Purpose of review: At present, data from mathematical models, ecologic studies and a clinical trial demonstrate that use of combination antiretroviral therapy (cART) can markedly reduce HIV transmission. Expansion of cART uptake (Treatment as Prevention) is a critical component of biomedical interventions to prevent HIV transmission.
Recent findings: Successful implementation is dependent on identifying undiagnosed individuals, linking and retaining them in care and initiating durable and potent cART regimens. This continuum is encapsulated within the framework of the ‘Test and Treat’, or ‘Seek, Test, Treat and Retain’ strategies. Currently only 19–28% of all HIV-infected individuals in the USA are estimated to be virologically suppressed.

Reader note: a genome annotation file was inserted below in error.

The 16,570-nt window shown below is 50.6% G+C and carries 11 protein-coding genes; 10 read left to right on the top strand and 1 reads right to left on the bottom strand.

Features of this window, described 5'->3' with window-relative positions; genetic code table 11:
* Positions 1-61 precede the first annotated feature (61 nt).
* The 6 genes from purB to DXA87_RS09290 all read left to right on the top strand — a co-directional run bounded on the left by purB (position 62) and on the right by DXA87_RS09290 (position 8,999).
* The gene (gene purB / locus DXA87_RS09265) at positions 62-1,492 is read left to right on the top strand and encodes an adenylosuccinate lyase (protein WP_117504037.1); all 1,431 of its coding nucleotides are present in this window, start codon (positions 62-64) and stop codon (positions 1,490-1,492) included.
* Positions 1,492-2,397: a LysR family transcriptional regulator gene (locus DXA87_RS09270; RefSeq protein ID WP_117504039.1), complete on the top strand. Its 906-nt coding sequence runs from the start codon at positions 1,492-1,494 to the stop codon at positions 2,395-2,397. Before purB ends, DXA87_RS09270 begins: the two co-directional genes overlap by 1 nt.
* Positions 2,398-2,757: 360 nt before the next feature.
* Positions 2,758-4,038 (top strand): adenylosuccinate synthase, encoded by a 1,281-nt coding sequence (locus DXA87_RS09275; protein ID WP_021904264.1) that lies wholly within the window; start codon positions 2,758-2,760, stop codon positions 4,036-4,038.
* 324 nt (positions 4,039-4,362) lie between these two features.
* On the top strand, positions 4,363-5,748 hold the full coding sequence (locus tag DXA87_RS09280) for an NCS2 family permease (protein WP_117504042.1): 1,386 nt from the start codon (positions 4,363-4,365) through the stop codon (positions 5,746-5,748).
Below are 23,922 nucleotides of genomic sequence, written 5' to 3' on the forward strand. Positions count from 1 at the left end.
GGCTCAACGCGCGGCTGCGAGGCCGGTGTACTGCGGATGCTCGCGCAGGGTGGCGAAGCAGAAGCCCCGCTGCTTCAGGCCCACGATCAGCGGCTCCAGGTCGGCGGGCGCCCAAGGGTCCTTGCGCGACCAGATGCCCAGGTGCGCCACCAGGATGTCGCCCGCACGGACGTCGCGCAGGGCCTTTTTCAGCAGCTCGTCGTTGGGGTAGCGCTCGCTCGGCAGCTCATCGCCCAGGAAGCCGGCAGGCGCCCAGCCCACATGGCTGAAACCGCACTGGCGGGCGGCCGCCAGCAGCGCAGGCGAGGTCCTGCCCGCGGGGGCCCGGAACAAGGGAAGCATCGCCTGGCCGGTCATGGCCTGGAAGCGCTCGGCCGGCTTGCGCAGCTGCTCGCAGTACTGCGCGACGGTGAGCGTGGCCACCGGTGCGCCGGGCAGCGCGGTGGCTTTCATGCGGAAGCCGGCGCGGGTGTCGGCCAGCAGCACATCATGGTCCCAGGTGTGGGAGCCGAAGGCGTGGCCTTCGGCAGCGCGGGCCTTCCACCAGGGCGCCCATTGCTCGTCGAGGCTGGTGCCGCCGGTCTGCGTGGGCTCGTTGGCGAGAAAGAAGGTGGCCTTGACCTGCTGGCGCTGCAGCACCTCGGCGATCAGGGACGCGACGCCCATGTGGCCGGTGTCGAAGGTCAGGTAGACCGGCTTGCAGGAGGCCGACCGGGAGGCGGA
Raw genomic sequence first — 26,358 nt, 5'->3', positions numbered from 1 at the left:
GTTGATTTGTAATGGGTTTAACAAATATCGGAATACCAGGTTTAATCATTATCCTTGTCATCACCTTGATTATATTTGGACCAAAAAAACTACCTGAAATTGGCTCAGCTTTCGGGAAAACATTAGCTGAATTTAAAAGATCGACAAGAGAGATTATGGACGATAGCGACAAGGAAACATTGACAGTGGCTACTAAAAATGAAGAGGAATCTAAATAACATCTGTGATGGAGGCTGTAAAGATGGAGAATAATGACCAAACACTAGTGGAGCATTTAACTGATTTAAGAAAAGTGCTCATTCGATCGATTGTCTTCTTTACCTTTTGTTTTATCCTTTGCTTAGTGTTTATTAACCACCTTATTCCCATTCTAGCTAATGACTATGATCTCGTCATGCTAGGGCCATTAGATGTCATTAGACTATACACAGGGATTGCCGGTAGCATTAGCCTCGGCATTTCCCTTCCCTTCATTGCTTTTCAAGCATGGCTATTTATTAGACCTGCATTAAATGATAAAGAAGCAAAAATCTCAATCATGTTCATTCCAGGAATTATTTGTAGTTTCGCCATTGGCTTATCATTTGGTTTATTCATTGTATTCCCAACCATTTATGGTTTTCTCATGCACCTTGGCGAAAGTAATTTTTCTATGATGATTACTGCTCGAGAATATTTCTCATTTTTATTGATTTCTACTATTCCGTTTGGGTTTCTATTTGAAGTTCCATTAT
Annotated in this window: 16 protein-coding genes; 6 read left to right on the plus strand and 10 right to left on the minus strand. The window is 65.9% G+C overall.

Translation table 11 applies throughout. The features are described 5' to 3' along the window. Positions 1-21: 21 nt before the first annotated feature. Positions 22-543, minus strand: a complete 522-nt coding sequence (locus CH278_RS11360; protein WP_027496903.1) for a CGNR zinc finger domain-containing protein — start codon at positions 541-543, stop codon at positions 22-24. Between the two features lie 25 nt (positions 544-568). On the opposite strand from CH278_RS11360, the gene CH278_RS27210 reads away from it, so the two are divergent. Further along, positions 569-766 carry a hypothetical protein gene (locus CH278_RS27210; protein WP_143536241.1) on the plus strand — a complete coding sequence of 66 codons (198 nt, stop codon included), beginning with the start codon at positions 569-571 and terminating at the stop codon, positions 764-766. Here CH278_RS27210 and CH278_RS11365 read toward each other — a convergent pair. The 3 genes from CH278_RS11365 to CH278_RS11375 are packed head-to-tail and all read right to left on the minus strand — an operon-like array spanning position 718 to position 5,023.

Summary: Optimizing the engagement of care cascade represents a critical step to maximize the individual and societal impact of cART and therefore deliver on the promise of HIV Treatment as Prevention.
aDivision of AIDS, Department of Medicine, University of British Columbia, Vancouver, Canada
bNational Center for AIDS/STD Control and Prevention, Chinese Center for Disease Control and Prevention, Beijing, China
Correspondence to Julio S.G. Montaner, Professor, Division of AIDS, Department of Medicine, University of British Columbia, Room 667, 1081 Burrard St, Vancouver V6Z 1Y6, Canada. Tel: +1 604 806 8640; fax: +1 604 806 8527; e-mail: firstname.lastname@example.org